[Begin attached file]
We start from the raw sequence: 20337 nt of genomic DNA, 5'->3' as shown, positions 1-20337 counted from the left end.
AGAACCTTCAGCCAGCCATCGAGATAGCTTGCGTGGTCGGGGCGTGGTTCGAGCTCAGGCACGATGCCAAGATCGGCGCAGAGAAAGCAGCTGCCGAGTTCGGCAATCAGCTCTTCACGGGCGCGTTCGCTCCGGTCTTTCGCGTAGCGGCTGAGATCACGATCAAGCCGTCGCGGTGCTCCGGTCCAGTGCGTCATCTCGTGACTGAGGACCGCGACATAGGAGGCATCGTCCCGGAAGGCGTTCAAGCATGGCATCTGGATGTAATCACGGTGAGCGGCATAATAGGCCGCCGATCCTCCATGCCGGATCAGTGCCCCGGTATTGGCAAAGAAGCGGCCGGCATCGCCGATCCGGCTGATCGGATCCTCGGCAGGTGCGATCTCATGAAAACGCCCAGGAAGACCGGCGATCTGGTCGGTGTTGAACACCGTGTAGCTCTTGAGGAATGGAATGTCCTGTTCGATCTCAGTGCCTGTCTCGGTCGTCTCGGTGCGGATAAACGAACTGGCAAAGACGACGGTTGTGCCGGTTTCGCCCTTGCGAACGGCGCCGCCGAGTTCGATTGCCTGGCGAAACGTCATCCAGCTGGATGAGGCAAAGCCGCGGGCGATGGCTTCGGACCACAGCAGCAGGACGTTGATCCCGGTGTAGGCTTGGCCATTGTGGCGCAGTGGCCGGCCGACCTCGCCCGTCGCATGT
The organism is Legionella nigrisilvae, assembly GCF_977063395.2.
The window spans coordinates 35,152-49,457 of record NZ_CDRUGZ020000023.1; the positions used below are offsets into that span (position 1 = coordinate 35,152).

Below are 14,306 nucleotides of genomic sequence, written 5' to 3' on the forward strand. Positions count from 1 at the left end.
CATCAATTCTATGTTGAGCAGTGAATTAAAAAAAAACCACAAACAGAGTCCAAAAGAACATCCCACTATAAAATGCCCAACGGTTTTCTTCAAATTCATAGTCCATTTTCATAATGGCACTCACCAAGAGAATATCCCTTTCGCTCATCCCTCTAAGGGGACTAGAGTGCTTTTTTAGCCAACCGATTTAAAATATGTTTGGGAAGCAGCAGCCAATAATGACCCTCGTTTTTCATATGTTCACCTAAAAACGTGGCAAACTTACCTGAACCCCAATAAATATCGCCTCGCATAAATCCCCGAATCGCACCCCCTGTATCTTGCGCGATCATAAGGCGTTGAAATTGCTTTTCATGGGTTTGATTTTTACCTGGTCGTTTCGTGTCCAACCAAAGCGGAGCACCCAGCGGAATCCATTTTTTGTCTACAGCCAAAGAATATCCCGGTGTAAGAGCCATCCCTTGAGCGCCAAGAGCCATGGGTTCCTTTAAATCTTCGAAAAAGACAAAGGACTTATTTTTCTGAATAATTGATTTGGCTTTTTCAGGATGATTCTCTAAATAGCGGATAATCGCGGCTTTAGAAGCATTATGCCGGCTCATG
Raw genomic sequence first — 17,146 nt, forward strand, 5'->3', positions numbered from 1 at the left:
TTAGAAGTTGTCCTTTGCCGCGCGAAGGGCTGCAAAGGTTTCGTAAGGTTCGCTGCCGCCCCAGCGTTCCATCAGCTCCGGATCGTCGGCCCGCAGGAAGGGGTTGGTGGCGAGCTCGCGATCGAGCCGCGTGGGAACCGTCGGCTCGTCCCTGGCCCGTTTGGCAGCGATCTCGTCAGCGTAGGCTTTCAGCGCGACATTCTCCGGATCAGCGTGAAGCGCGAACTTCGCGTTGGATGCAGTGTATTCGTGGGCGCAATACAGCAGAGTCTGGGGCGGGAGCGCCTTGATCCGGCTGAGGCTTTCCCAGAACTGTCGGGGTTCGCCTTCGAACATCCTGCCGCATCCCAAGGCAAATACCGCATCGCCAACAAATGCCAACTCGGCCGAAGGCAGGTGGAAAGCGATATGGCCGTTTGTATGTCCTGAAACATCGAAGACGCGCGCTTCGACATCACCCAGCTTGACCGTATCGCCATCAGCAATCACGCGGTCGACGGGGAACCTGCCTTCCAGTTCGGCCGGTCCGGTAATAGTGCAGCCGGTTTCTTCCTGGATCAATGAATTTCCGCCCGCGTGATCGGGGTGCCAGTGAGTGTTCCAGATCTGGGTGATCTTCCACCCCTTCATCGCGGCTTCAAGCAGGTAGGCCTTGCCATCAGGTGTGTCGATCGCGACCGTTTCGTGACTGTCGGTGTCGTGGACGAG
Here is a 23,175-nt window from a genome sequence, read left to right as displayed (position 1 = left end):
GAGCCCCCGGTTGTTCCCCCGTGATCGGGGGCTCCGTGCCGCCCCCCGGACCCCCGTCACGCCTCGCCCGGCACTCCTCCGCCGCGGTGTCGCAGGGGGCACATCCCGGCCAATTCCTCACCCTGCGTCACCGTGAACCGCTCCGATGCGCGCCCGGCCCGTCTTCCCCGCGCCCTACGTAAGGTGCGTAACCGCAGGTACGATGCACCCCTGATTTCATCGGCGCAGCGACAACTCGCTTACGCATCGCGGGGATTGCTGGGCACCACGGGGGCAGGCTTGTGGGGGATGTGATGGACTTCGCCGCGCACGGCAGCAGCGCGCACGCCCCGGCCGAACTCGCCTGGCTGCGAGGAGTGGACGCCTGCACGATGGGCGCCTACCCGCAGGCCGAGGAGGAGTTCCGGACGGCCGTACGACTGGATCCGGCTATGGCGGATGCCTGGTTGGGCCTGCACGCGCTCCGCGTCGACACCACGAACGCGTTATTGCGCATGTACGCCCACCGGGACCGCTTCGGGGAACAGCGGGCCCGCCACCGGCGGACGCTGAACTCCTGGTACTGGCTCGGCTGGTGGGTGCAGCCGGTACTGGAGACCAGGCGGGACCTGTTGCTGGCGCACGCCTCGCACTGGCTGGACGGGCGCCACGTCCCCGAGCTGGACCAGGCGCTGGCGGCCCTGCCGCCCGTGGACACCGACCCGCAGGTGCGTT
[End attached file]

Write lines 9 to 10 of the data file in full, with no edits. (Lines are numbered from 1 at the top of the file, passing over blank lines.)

Here is a 23,175-nt window from a genome sequence, read left to right as displayed (position 1 = left end):
GAGCCCCCGGTTGTTCCCCCGTGATCGGGGGCTCCGTGCCGCCCCCCGGACCCCCGTCACGCCTCGCCCGGCACTCCTCCGCCGCGGTGTCGCAGGGGGCACATCCCGGCCAATTCCTCACCCTGCGTCACCGTGAACCGCTCCGATGCGCGCCCGGCCCGTCTTCCCCGCGCCCTACGTAAGGTGCGTAACCGCAGGTACGATGCACCCCTGATTTCATCGGCGCAGCGACAACTCGCTTACGCATCGCGGGGATTGCTGGGCACCACGGGGGCAGGCTTGTGGGGGATGTGATGGACTTCGCCGCGCACGGCAGCAGCGCGCACGCCCCGGCCGAACTCGCCTGGCTGCGAGGAGTGGACGCCTGCACGATGGGCGCCTACCCGCAGGCCGAGGAGGAGTTCCGGACGGCCGTACGACTGGATCCGGCTATGGCGGATGCCTGGTTGGGCCTGCACGCGCTCCGCGTCGACACCACGAACGCGTTATTGCGCATGTACGCCCACCGGGACCGCTTCGGGGAACAGCGGGCCCGCCACCGGCGGACGCTGAACTCCTGGTACTGGCTCGGCTGGTGGGTGCAGCCGGTACTGGAGACCAGGCGGGACCTGTTGCTGGCGCACGCCTCGCACTGGCTGGACGGGCGCCACGTCCCCGAGCTGGACCAGGCGCTGGCGGCCCTGCCGCCCGTGGACACCGACCCGCAGGTGCGTT